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Meg McElwee is a designer, author, former Montessori teacher, and Mama to two sweet boys.
I’m thrilled that Simple Homeschool is one of the stops on Meg’s tour to celebrate her new book, Growing Up Sew Liberated. This title is full of inspiration, practical sewing instruction for family projects, lovely photos, and comforting advice about creating family rhythm.
I recently had the chance to ask Meg some questions about her new release as well as her educational background. Check out the end of the post to see how you can win a copy of her book!
An Interview with Meg McElwee
1. You are a certified Montessori teacher. Can you give us an overview of what this philosophy of education looks like in the early years?
“The Montessori early childhood classroom (2.5-6 year olds) was designed to be as much like a family home as possible, with multiple ages of children, a working kitchen, and the responsibility that comes with living in a “family” – learning to respect space and boundaries, eating together, and caring for the home environment.
“For the young child at home, the Montessori philosophy boils down to the phrase “follow the child.” Follow the child, not the child’s every whim.
“Pay attention to what your child’s moods and actions are telling you, and make adjustments taking into account what your child’s true needs are, rather than his/her “wants.” Adjustments might be applied to the physical home environment, your daily routines, or your way of responding to your child.”
2. In your lovely book you refer to the importance of creating a rhythm for a young child’s day. Any tips on how to go about doing so?
“Oh goodness, that’s something that I’m struggling with right now! Sometimes it can be so hard to keep a child’s day harmonious when there is so much going on in the background of our adult lives. The biggest thing I try to remember is that a child’s rhythm is a SLOW one. I need to constantly remind myself to slow down and enjoy simple moments with my boys.
“Ideally, our weeks are loosely planned around time in the kitchen, time for quiet indoor play, outdoor play, and the steadfast routines like bedtime. This will look different for every family, but I believe that having a combination of these three things in every day (kitchen, indoor play and outdoor play) is so beneficial for the child.”
“Indoor play might include an art experience one day, bread making the next. I’ve also found it beneficial to have one parent-initiated/led activity a day, which provides you a built-in time to connect to your child and allows you to informally guide their explorations of the world. For example, we made bird cookies last week. Another day we might paint with different bird feathers instead of brushes. It’s a fun way to inject a bit of creativity into your daily planning!
“To create a workable rhythm for your family, you need to take time to sit down with pen and paper and write down all of the ideas of routines, daily/weekly activities, and traditions that appeal to you. I love to check the online magazine Rhythm of the Home for ideas. This will be your “wish list.”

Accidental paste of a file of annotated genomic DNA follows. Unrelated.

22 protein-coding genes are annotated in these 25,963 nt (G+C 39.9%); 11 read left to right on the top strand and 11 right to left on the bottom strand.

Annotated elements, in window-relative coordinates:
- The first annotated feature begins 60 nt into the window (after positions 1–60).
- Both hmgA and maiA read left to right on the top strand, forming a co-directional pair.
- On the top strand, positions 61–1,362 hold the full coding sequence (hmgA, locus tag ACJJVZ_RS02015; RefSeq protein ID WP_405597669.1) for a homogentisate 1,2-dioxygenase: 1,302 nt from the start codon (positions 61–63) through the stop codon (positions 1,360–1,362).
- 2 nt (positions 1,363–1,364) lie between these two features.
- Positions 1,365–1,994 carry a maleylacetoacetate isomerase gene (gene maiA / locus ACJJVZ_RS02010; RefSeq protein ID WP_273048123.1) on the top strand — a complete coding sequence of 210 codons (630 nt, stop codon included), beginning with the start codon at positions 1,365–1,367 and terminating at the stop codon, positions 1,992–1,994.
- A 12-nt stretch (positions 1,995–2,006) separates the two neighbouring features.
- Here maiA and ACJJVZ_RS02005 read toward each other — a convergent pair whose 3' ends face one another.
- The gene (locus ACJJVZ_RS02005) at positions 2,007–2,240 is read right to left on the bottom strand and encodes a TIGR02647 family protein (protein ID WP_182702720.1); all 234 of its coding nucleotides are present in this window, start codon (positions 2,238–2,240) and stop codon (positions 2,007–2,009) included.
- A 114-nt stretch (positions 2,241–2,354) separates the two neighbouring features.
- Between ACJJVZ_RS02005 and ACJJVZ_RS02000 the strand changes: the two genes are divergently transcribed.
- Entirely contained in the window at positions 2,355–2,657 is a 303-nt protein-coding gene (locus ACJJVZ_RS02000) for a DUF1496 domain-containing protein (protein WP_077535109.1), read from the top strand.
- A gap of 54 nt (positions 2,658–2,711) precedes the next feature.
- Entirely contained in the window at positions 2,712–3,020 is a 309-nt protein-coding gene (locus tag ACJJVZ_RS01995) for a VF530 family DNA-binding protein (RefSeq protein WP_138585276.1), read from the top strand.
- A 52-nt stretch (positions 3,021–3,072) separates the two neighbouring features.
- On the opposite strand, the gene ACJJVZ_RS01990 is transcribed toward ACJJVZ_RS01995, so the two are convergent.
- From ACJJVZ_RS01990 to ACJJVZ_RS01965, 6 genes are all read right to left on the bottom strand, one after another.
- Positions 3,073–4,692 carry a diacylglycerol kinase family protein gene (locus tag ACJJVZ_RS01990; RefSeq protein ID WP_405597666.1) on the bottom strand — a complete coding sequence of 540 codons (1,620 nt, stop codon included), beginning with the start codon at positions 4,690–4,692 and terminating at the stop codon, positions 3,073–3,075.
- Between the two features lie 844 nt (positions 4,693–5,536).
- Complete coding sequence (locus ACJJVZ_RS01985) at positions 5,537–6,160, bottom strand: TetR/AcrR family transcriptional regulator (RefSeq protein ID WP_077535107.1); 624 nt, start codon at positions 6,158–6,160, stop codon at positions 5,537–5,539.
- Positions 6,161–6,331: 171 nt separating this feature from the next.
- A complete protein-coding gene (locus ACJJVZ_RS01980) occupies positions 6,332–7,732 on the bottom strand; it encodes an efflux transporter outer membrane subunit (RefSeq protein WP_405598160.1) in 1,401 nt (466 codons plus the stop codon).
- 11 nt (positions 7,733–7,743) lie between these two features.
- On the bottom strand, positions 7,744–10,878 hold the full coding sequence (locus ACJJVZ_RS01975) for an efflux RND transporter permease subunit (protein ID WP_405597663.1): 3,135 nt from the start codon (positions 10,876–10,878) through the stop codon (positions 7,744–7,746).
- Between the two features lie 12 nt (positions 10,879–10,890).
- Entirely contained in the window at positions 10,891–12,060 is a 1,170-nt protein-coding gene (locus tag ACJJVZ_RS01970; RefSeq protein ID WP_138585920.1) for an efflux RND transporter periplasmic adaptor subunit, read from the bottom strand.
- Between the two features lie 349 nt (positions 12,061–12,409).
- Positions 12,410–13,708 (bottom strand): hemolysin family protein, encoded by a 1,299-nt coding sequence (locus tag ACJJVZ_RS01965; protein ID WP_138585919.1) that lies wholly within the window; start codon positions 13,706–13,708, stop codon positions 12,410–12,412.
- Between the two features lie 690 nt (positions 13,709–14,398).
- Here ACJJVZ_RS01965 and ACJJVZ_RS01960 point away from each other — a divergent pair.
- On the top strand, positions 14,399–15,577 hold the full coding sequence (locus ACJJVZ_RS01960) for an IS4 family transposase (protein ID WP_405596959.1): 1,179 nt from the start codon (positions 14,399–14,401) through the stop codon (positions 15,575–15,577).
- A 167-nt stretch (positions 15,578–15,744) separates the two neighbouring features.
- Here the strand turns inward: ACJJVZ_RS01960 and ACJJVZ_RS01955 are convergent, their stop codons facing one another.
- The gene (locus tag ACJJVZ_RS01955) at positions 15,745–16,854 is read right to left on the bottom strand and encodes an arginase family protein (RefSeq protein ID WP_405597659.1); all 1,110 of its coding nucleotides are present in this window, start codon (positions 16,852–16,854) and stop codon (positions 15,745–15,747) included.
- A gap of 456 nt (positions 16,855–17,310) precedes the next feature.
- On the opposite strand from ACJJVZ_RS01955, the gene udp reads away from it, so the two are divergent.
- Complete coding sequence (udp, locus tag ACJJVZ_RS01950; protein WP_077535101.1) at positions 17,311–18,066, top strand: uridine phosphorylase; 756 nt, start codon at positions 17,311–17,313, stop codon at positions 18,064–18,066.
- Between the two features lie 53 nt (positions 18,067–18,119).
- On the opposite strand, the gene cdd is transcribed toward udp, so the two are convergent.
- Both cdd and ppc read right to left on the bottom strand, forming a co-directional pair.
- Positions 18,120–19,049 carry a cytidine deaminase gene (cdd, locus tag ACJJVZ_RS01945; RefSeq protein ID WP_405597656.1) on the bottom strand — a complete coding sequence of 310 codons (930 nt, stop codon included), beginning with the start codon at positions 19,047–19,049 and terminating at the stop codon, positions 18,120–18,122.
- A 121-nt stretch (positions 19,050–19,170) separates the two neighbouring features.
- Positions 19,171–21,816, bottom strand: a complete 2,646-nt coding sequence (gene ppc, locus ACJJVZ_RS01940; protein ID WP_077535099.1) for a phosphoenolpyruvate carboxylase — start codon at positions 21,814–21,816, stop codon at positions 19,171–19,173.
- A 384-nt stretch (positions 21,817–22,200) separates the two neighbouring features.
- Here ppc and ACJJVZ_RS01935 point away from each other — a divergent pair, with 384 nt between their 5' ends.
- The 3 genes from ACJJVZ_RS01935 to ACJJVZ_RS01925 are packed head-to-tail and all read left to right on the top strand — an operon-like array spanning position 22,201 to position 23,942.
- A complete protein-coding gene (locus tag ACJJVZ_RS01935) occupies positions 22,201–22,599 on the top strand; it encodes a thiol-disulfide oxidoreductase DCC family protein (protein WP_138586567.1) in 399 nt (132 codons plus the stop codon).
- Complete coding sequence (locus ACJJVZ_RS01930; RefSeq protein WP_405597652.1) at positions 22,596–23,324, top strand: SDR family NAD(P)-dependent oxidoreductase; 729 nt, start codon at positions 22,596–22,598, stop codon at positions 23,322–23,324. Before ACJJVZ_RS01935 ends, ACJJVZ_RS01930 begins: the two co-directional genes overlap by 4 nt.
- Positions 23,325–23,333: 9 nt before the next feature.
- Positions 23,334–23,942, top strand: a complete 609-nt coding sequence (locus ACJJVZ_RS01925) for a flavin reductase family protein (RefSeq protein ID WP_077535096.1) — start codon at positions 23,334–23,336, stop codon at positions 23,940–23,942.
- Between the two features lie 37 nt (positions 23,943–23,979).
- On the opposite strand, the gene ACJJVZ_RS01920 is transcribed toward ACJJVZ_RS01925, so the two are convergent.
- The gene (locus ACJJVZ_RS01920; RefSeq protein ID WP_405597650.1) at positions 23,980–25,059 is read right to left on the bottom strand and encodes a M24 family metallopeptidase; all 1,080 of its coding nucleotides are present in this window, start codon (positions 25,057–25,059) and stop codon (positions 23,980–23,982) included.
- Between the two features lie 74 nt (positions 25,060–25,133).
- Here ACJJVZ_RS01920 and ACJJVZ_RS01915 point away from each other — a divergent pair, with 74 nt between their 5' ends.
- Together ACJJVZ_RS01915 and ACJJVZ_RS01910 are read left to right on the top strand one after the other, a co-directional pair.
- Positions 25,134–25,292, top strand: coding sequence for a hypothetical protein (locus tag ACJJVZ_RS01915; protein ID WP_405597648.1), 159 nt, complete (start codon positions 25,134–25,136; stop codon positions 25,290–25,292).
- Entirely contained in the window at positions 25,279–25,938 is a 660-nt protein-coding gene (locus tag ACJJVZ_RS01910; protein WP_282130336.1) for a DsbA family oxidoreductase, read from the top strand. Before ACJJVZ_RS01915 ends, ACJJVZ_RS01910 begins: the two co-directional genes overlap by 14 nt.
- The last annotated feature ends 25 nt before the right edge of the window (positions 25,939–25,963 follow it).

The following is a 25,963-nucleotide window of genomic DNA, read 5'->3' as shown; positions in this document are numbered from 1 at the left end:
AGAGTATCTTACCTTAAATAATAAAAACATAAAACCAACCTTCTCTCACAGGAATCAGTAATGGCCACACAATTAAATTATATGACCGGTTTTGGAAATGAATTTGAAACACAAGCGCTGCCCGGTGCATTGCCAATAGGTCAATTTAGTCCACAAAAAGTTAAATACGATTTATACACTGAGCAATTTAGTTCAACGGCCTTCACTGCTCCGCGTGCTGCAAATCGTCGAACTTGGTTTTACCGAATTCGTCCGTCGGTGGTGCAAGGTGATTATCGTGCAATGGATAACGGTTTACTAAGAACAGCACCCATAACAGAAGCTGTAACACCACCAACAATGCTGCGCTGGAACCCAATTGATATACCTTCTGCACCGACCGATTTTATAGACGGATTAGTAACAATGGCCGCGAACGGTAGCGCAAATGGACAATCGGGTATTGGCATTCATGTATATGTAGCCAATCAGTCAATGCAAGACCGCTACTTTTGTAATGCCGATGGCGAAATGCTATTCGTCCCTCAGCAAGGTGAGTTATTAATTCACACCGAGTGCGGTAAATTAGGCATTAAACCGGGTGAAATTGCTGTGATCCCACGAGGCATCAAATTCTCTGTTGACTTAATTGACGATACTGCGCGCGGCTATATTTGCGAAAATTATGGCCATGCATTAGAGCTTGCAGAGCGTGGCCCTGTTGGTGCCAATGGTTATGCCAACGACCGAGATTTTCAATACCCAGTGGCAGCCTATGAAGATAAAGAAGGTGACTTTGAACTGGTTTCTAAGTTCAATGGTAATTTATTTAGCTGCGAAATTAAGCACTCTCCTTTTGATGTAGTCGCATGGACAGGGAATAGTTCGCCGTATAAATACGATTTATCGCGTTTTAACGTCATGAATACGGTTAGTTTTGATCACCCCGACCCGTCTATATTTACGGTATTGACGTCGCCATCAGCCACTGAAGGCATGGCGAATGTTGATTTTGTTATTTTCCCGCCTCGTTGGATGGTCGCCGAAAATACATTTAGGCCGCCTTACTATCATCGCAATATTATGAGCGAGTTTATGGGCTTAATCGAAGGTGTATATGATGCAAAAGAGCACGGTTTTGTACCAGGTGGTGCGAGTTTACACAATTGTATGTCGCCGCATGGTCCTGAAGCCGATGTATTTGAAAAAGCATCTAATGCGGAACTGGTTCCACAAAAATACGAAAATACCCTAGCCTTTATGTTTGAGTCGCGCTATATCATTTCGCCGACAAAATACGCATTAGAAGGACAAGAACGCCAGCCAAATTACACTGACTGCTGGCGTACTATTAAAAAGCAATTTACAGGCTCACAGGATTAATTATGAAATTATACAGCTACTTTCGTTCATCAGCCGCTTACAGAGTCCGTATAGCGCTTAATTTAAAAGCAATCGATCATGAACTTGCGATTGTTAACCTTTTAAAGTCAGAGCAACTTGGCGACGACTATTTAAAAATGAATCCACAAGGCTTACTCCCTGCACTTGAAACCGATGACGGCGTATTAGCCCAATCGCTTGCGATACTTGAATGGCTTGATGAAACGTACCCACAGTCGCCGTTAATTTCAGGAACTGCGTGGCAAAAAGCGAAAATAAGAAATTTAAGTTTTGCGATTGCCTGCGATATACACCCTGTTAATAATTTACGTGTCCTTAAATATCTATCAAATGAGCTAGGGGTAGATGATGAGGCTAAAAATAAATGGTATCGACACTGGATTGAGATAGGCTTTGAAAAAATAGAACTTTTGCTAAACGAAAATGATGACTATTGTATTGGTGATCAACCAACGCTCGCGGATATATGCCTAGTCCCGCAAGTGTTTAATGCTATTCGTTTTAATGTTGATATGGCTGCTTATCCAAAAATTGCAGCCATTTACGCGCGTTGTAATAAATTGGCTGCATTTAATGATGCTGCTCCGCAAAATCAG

“There’s no way you’ll be able to work everything into your family’s life, and that’s ok! Go over your list and weed out anything that appeals to you but not your child(ren). Then cross off ideas that are lovely, but just don’t fit into your schedule right now.
“Come up with a workable list, the smaller the better, for your family, then start implementing ideas little by little.”
3. What is the most important thing mothers of young children can do to prepare their children to excel academically later?
“Instill a sense of wonder in your child. Marvel at the curled tongue of a butterfly together. Touch the squishy wool of a sheep and imagine what kind of sweater it could make. Gaze into the flame of a candle in silence.
“We all know to read to our children, but so often the focus on academic success is slanted toward giving our children the tools required for learning rather than instilling a sense of wonder in the world which will provide him with a lifelong motivation to learn. Especially in the younger years, a child needs to be given every chance to allow his or her curiosity to blossom.”
4. How important is handwork in a child’s life? How can a non-sewing mom or dad find a way to still integrate some of your book’s principles into their days?
“Creativity is in the process, not the product! I often don’t have the time to sit down and sew in front of my boys, but I might have the opportunity to fill my cupped hands with water and throw said water up into the air on a hot summer day, excited about how the gravity pulls the beads of water right back down to the earth.
“If you don’t sew, you might bake. If you don’t bake, you might draw. If you don’t draw, you might build. Every person has something that he or she enjoys doing that involves the hands.
“As Maria Montessori said, “The human hand allows the mind to reveal itself.” Handwork is the way that we humans leave our marks on the world, and handwork isn’t limited to fiber arts.
“Do what you love with your child. It’s that simple.”
To enter, simply leave a comment on this post, answering this question: What type of handwork do you enjoy doing with your children?
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If you’d like two additional ways to enter the giveaway, here’s how:
1. Mention this giveaway on Twitter, including @simpleschool, @sewliberated, and the URL of this post — http://bit.ly/kMYuQw . Then come back and leave an additional comment here, telling me about your tweet.
This giveaway has ended–thanks for entering!